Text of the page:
But with all the measures, we must have one thing clear: In the economy nothing works under the concept of zero risk. In 2020 we must achieve a profound transformation in the functioning of state enterprises, moving toward greater management autonomy, despite the restrictions that persist on the financial and material order.

-With the opening of hard currency (MLC) retail stores, questions have emerged regarding dollarization of the economy. Can you explain why this is not the case?

-In the context of such opinions, we have defended several premises. The dollar is not circulating in cash; these stores are oriented towards a very specific segment of the market, offering medium and high range products, which were not previously available, and that our monetary policy is not directed toward replacing our currency (CUP and CUC) with the dollar.

Cuba has the right and the duty to adopt, in accordance with its conditions, the provisions that are most favorable to the population and the country’s development.

The measure has been well received and was adopted to solve a problem we had in terms of foreign currency acquisition. And like all economic decisions we make, it favors monetary and exchange rate unification."

-This step was also taken to redirect foreign currency toward national industry, to support its progressive integration in this market. A little more than two months since the measure’s implementation, what impact has been noted?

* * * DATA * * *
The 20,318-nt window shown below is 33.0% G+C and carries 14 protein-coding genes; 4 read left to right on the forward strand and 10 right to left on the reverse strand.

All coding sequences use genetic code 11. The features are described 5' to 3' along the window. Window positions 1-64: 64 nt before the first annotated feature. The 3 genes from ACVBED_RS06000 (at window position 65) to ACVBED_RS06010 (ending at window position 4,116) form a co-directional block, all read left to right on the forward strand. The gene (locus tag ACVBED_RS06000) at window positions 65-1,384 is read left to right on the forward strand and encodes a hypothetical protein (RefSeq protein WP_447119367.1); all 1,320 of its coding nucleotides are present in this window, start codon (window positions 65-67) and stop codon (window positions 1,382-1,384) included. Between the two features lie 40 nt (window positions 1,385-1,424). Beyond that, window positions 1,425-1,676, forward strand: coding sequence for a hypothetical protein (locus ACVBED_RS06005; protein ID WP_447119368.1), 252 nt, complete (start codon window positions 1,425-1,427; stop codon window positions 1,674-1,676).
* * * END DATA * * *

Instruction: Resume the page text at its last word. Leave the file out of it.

-Without a doubt, one of the most important objectives of this measure is the channeling of foreign currency toward our industry. But the priority, at the moment, is to maintain supply. We do not have an appreciable amount of the resources needed to pre-finance industry, and supply would be affected.

The stability of supplies during the start-up depends on imports. But we are creating the basis for national industry to be able to produce and gradually offer more products, without affecting availability.

This is the second step. In 2020, we must have a greater presence of goods, with greater integration of national industry, especially of replacement parts and components for automotive vehicles and domestic appliances.

-One of the priorities for 2019 was to strengthen production chains with the non-state sector. How much progress was made and what are the main problems in this effort?

-There is a lack of progress in alliances between the state and the private sector. This year, for example, state companies were authorized to pay private companies in CUC, that is, steps have been taken, but they are insufficient.

Cuba continues supporting the non-state sector. In fact, this is where the greatest growth in employment is occurring. In 2019, employment in the state sector grew by 12,500, and in the non-state sector by 20,000.